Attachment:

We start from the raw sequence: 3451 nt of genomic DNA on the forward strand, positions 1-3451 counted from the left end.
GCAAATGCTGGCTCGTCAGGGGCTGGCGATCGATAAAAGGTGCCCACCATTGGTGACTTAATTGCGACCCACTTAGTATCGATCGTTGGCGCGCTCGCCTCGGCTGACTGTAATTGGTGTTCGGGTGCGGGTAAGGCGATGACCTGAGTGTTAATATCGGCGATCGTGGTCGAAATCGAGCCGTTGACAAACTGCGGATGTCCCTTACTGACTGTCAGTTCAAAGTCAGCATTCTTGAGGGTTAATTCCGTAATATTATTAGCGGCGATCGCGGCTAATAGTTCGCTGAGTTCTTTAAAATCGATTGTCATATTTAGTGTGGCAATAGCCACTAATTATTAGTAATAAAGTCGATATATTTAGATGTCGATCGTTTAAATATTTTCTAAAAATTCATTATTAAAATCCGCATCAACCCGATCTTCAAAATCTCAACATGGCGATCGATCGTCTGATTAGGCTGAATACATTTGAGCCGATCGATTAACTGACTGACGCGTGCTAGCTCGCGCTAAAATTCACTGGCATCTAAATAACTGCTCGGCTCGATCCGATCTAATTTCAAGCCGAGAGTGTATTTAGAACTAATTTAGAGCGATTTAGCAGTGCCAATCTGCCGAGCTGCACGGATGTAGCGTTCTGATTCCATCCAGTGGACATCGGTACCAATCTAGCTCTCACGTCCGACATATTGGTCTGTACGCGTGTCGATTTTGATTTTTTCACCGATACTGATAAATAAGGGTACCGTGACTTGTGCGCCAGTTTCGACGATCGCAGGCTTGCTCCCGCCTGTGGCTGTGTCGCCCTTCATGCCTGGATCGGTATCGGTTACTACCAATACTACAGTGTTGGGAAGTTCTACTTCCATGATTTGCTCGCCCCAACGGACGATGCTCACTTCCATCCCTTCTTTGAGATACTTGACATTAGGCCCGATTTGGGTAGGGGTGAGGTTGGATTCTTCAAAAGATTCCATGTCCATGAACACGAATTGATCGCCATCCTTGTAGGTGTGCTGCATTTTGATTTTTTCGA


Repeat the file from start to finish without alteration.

We start from the raw sequence: 3451 nt of genomic DNA on the forward strand, positions 1-3451 counted from the left end.
GCAAATGCTGGCTCGTCAGGGGCTGGCGATCGATAAAAGGTGCCCACCATTGGTGACTTAATTGCGACCCACTTAGTATCGATCGTTGGCGCGCTCGCCTCGGCTGACTGTAATTGGTGTTCGGGTGCGGGTAAGGCGATGACCTGAGTGTTAATATCGGCGATCGTGGTCGAAATCGAGCCGTTGACAAACTGCGGATGTCCCTTACTGACTGTCAGTTCAAAGTCAGCATTCTTGAGGGTTAATTCCGTAATATTATTAGCGGCGATCGCGGCTAATAGTTCGCTGAGTTCTTTAAAATCGATTGTCATATTTAGTGTGGCAATAGCCACTAATTATTAGTAATAAAGTCGATATATTTAGATGTCGATCGTTTAAATATTTTCTAAAAATTCATTATTAAAATCCGCATCAACCCGATCTTCAAAATCTCAACATGGCGATCGATCGTCTGATTAGGCTGAATACATTTGAGCCGATCGATTAACTGACTGACGCGTGCTAGCTCGCGCTAAAATTCACTGGCATCTAAATAACTGCTCGGCTCGATCCGATCTAATTTCAAGCCGAGAGTGTATTTAGAACTAATTTAGAGCGATTTAGCAGTGCCAATCTGCCGAGCTGCACGGATGTAGCGTTCTGATTCCATCCAGTGGACATCGGTACCAATCTAGCTCTCACGTCCGACATATTGGTCTGTACGCGTGTCGATTTTGATTTTTTCACCGATACTGATAAATAAGGGTACCGTGACTTGTGCGCCAGTTTCGACGATCGCAGGCTTGCTCCCGCCTGTGGCTGTGTCGCCCTTCATGCCTGGATCGGTATCGGTTACTACCAATACTACAGTGTTGGGAAGTTCTACTTCCATGATTTGCTCGCCCCAACGGACGATGCTCACTTCCATCCCTTCTTTGAGATACTTGACATTAGGCCCGATTTGGGTAGGGGTGAGGTTGGATTCTTCAAAAGATTCCATGTCCATGAACACGAATTGATCGCCATCCTTGTAGGTGTGCTGCATTTTGATTTTTTCGA